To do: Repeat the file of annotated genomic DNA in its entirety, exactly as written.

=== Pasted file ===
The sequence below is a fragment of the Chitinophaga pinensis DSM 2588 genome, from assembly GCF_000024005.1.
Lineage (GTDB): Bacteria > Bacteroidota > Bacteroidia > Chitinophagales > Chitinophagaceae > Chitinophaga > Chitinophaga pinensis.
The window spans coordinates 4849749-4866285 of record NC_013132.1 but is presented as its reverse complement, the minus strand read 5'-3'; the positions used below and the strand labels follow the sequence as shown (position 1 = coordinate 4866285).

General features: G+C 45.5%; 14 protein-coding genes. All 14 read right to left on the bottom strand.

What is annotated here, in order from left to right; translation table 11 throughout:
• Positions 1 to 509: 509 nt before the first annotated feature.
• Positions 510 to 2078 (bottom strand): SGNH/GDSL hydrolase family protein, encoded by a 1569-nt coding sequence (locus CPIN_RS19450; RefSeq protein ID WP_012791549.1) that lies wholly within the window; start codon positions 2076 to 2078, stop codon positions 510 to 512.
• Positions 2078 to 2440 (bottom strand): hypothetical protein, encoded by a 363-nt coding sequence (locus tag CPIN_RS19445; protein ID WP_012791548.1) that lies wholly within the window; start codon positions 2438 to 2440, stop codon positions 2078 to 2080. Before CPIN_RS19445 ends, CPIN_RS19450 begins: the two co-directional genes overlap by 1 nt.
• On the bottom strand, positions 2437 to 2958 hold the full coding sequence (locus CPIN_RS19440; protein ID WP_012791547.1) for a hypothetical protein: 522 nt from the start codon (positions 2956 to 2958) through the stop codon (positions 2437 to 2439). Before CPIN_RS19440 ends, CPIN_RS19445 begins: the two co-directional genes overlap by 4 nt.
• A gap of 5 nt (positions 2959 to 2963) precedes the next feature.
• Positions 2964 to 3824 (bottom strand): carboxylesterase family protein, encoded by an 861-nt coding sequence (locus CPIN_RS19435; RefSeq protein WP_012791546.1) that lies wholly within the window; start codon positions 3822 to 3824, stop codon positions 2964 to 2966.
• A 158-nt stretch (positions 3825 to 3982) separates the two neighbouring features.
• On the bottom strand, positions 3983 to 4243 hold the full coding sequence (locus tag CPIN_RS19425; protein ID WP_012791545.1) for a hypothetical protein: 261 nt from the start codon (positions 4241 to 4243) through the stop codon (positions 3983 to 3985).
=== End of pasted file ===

The sequence below is a fragment of the Chitinophaga pinensis DSM 2588 genome, from assembly GCF_000024005.1.
Lineage (GTDB): Bacteria > Bacteroidota > Bacteroidia > Chitinophagales > Chitinophagaceae > Chitinophaga > Chitinophaga pinensis.
The window spans coordinates 4849749-4866285 of record NC_013132.1 but is presented as its reverse complement, the minus strand read 5'-3'; the positions used below and the strand labels follow the sequence as shown (position 1 = coordinate 4866285).

General features: G+C 45.5%; 14 protein-coding genes. All 14 read right to left on the bottom strand.

What is annotated here, in order from left to right; translation table 11 throughout:
• Positions 1 to 509: 509 nt before the first annotated feature.
• Positions 510 to 2078 (bottom strand): SGNH/GDSL hydrolase family protein, encoded by a 1569-nt coding sequence (locus CPIN_RS19450; RefSeq protein ID WP_012791549.1) that lies wholly within the window; start codon positions 2076 to 2078, stop codon positions 510 to 512.
• Positions 2078 to 2440 (bottom strand): hypothetical protein, encoded by a 363-nt coding sequence (locus tag CPIN_RS19445; protein ID WP_012791548.1) that lies wholly within the window; start codon positions 2438 to 2440, stop codon positions 2078 to 2080. Before CPIN_RS19445 ends, CPIN_RS19450 begins: the two co-directional genes overlap by 1 nt.
• On the bottom strand, positions 2437 to 2958 hold the full coding sequence (locus CPIN_RS19440; protein ID WP_012791547.1) for a hypothetical protein: 522 nt from the start codon (positions 2956 to 2958) through the stop codon (positions 2437 to 2439). Before CPIN_RS19440 ends, CPIN_RS19445 begins: the two co-directional genes overlap by 4 nt.
• A gap of 5 nt (positions 2959 to 2963) precedes the next feature.
• Positions 2964 to 3824 (bottom strand): carboxylesterase family protein, encoded by an 861-nt coding sequence (locus CPIN_RS19435; RefSeq protein WP_012791546.1) that lies wholly within the window; start codon positions 3822 to 3824, stop codon positions 2964 to 2966.
• A 158-nt stretch (positions 3825 to 3982) separates the two neighbouring features.
• On the bottom strand, positions 3983 to 4243 hold the full coding sequence (locus tag CPIN_RS19425; protein ID WP_012791545.1) for a hypothetical protein: 261 nt from the start codon (positions 4241 to 4243) through the stop codon (positions 3983 to 3985).